How to Choose Your Under Graduation / Post Graduation College?

Having decided to enroll in an Undergraduate / Postgraduate course, you now have to consider thousands of options. Which school, which country, which specialization?

To help you out, we’ve identified some of the important factors that you should consider.


In multiple international surveys of prospective MBA students, school reputation or prestige has consistently been rated as the 1st or 2nd most important attribute in selecting a school. More important than placements, cost or starting salary.

Typically the best measurement of reputation is the achievements of alumni. This is the only sustainable, long-term method of building reputation. This however, creates a strong bias towards older schools. Unsurprisingly then, most of the world’s top ranked business schools have been operating for 50-150 years.


The faculty are the single most important factor in determining the quality of education.

Meet the faculty and get their perspective on the course. Tell them your career goals and see if they think that the course is right for you. Ask about their backgrounds – where did they study? Where have they worked? And most importantly – why do they choose to teach at this school?

Best Film Colleges will allow you to attend a class, so that you can see how the subjects are taught. Assess for yourself how interactive the teaching is. Is it a traditional (boring) lecture or does the school use modern, interactive teaching methods?

Curriculum and Specializations

The core course curriculum has become fairly standardized around the world. Study in India, the US or Australia. If you have opted for a business program, the subjects  you will be covering would be finance, marketing and strategy, with many of the same textbooks and case studies.

To prove students with additional value, most business schools either have a specialized area of teaching or allow students to select from a range of specialization and electives.

Beyond the obvious speculations – marketing, finance, HR etc – many schools are now offering industry specific training. However, is one limited by just these choices? Or can one explore new and diverse areas especially from the world of Film and Media?

Today, students can pursue a career in Film and Media by opting for colleges that offer an in-depth study and hands on training on all aspects of the Filmmaking process – Pre Production, Production and Post Production stages. Students have the opportunity to study Film Production Course, Film Editing Course, Script Writing Course, Cinematography Course, Animation course, VFX course, Marketing and Digital Marketing Course, Finance and Distribution. This opens the gateway to working in Films, OTT platforms, TV, Animation, VFX, Advertising and Digital Marketing.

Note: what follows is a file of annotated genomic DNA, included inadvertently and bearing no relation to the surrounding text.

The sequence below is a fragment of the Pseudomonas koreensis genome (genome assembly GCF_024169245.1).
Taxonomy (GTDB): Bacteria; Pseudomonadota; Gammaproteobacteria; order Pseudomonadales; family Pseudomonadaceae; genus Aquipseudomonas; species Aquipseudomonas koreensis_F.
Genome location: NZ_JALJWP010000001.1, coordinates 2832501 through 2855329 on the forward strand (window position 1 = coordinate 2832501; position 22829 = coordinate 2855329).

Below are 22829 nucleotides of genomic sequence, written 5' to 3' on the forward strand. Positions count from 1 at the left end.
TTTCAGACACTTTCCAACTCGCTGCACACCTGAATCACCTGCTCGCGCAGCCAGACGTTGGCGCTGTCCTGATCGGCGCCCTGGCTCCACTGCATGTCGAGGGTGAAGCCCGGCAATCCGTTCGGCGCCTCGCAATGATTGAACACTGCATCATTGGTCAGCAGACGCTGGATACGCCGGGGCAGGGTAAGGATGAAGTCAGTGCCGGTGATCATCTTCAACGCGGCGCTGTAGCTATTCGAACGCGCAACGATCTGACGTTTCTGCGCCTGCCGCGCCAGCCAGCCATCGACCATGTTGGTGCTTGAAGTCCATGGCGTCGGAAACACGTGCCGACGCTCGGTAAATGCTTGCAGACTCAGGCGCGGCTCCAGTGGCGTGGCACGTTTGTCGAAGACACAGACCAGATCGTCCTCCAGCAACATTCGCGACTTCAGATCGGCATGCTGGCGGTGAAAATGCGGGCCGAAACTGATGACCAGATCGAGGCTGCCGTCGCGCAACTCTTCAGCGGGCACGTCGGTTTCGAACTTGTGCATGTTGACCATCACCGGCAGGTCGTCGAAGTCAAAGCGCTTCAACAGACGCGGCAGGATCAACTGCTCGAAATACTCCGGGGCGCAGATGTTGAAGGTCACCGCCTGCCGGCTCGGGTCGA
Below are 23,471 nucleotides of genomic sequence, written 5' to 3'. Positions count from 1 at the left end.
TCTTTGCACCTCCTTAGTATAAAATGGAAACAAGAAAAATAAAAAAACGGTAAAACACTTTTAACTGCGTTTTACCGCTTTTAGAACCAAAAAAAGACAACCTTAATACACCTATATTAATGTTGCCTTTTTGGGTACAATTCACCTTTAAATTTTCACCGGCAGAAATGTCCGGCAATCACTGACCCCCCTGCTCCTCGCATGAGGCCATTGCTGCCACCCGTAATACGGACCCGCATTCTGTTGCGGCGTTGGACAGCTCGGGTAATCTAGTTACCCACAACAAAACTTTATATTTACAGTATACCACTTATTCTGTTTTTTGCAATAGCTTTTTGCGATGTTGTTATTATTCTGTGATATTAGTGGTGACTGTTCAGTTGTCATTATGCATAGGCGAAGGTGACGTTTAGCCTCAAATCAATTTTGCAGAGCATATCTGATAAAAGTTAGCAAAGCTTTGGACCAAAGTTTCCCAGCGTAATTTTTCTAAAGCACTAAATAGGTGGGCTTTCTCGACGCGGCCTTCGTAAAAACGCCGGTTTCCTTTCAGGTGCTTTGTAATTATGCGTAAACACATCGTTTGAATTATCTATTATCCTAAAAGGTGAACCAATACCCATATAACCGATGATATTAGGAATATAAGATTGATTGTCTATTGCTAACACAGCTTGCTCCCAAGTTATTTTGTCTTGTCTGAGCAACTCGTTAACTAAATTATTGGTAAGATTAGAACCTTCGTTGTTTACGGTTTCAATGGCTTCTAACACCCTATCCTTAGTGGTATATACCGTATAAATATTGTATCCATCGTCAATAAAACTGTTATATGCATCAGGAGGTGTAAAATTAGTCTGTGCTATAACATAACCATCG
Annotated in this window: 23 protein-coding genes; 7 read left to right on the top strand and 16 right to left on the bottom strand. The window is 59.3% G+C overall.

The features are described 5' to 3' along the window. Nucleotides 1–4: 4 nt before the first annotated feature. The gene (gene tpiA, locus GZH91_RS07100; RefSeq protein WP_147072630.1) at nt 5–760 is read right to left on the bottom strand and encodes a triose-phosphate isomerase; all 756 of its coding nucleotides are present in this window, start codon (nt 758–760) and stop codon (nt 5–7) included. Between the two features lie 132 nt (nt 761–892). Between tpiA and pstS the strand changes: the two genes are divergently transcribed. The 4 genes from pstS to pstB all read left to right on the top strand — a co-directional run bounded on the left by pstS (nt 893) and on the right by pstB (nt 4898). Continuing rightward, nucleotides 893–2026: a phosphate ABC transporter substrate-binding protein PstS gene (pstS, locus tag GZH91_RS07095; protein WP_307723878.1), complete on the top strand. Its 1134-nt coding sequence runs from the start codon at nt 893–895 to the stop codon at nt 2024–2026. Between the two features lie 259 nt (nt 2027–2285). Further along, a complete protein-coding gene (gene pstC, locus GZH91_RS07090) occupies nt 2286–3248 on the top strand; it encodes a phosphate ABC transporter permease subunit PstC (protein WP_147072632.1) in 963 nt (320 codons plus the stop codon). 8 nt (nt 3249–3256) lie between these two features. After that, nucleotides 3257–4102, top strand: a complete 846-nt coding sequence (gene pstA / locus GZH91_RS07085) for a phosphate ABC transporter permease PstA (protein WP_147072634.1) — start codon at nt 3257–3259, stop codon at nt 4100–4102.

The range and impact of projects that students complete is what sets the top schools apart from the 2nd and 3rd tier. Textbooks and theory alone don’t cut it.

Film and Media, is all about production. You create things – a film, a TV show, a radio show, an animation, an event. The more practical your course – the more you actually get to make things – the better prepared for the industry you are. The projects will also give you a showreel.

Screening a short film to a potential employer and describing in detail your role as a Unit Production Manager will put you way ahead of students with only mark sheets and certificates to show.

In particular, look for best film schools in India which offer production experiences with schools in other countries. Many industries are increasingly global and the contacts that you gain from exchange programs will make you more valuable to future employers.


With which companies does the school have placement relationships?

Employment in the media industry is driven by personal contacts. Few positions are publicly advertised, especially at entry level. HR managers work directly with selected schools and recruiters to source their next wave of talent.

Think of the companies you would like to join and then check which schools have placement tie-ups.


Cost is always part of the processes of selecting a school, however it is usually ranked as a low priority. Instead one must evaluate potential to earn and students usually look at lifetime investment returns – how much more will you earn across your working career forms an essential point of consideration.

Looking globally – the most expensive MBA is Wharton’s executive program which costs $180,000+. Most US top 50 MBA schools charge between $50,000+ and $100,000 (INR 30 – 60 Lakh) plus living costs and travel.

Indian schools are relatively cheaper, with most top schools costing between Rs. 5 – 15 Lakh. Added to this is the advantage of studying closer to home and at the same time gaining access to Global Film Experts and Academia.

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